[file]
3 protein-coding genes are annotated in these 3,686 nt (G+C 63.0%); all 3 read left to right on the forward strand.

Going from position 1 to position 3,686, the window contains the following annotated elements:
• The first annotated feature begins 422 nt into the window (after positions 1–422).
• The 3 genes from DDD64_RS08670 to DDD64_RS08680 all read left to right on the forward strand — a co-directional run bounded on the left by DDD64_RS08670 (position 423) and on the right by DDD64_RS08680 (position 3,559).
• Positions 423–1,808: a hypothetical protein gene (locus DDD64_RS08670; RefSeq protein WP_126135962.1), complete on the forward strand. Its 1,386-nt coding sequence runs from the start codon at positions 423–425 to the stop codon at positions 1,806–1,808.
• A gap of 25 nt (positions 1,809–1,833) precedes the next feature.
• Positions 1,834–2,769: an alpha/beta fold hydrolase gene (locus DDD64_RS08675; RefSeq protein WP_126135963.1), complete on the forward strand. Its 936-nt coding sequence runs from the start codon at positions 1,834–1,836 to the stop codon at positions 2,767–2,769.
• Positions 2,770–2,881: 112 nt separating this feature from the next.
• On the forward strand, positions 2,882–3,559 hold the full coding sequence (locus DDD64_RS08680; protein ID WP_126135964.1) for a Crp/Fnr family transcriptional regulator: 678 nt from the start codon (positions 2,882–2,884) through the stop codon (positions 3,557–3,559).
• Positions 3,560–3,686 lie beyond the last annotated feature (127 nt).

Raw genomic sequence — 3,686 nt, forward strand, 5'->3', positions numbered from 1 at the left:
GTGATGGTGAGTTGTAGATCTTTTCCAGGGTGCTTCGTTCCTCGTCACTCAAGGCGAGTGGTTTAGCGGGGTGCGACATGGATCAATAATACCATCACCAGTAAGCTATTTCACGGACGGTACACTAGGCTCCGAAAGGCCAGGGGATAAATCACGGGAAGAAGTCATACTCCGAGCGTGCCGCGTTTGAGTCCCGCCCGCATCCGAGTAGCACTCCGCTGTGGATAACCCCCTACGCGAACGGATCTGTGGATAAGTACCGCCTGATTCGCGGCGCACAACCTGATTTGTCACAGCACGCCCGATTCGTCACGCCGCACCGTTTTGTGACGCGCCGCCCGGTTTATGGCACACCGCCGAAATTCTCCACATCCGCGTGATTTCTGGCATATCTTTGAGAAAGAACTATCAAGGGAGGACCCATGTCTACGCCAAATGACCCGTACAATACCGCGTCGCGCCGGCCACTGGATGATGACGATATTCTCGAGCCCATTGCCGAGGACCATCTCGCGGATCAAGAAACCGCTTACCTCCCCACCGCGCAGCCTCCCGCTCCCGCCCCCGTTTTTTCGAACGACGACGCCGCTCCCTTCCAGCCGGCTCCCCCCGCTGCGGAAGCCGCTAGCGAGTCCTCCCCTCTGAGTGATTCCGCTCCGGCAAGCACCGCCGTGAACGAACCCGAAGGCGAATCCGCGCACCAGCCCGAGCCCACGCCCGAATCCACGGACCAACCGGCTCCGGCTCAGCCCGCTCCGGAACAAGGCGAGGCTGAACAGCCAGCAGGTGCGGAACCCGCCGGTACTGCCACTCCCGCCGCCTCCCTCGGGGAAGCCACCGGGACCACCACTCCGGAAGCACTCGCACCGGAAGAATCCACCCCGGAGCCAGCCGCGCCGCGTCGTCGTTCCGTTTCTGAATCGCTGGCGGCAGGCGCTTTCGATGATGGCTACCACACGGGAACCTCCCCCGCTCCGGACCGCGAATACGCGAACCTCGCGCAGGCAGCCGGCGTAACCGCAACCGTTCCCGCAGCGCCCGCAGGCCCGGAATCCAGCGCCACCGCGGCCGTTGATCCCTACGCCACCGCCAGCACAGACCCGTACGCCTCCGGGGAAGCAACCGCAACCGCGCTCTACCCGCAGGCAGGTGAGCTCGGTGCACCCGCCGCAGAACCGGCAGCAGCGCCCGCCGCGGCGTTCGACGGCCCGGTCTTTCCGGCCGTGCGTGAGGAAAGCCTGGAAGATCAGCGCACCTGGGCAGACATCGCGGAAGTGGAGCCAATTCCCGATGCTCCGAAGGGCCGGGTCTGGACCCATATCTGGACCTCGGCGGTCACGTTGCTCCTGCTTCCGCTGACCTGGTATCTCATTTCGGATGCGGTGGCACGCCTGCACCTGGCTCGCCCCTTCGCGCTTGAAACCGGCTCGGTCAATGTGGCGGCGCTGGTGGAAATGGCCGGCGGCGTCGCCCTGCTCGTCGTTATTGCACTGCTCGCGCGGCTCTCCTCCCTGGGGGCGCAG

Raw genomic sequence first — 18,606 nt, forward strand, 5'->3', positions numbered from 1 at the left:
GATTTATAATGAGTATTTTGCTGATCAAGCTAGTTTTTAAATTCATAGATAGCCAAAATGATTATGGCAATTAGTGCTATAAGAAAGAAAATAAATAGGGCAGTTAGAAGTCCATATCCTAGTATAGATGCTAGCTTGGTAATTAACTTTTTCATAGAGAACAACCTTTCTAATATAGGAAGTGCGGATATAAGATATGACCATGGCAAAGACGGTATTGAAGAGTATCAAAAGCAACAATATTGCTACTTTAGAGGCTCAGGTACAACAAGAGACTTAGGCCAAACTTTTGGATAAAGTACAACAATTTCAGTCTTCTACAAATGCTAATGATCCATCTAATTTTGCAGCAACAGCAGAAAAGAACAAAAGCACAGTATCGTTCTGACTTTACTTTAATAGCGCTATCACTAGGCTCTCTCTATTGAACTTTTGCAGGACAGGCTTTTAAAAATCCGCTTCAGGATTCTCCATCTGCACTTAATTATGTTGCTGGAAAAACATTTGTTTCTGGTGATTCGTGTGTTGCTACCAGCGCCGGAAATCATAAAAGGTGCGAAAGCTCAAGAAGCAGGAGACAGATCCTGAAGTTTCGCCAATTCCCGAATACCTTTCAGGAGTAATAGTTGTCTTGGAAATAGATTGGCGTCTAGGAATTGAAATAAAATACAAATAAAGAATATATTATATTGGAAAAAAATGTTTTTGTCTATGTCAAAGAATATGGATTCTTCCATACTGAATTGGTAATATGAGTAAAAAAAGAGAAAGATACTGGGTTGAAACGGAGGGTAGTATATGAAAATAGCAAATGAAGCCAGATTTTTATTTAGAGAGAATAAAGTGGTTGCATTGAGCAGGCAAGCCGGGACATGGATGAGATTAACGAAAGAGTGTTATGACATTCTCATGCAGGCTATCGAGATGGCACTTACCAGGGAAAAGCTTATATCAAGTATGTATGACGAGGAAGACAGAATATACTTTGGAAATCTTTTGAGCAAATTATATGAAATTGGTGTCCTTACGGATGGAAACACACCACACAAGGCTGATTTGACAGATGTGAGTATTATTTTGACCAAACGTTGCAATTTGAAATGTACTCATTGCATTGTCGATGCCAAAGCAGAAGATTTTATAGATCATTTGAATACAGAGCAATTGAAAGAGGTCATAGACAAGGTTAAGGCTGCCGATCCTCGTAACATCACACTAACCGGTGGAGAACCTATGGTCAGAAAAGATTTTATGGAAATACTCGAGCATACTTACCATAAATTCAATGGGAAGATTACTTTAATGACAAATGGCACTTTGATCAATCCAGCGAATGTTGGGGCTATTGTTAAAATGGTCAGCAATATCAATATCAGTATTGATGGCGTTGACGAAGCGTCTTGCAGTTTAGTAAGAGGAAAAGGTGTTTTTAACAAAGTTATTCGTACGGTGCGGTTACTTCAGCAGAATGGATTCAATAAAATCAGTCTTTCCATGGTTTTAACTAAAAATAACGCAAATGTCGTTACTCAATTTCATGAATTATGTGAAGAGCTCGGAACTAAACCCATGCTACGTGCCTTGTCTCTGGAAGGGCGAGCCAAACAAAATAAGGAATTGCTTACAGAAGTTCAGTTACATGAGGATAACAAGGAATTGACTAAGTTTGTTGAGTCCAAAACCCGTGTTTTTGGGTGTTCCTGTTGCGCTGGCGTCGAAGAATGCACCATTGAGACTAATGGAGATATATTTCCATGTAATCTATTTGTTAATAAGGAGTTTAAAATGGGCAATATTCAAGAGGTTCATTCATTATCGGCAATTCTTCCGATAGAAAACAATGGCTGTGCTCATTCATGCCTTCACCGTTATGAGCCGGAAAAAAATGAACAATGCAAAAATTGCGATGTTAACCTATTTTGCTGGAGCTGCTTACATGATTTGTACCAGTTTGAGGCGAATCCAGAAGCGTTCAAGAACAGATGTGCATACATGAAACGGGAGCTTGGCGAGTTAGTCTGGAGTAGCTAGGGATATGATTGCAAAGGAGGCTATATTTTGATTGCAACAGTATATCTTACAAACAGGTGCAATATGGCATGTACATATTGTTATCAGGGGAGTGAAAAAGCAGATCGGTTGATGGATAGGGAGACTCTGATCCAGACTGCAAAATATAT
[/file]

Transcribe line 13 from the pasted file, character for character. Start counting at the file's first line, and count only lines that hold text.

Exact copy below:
Raw genomic sequence first — 18,606 nt, forward strand, 5'->3', positions numbered from 1 at the left: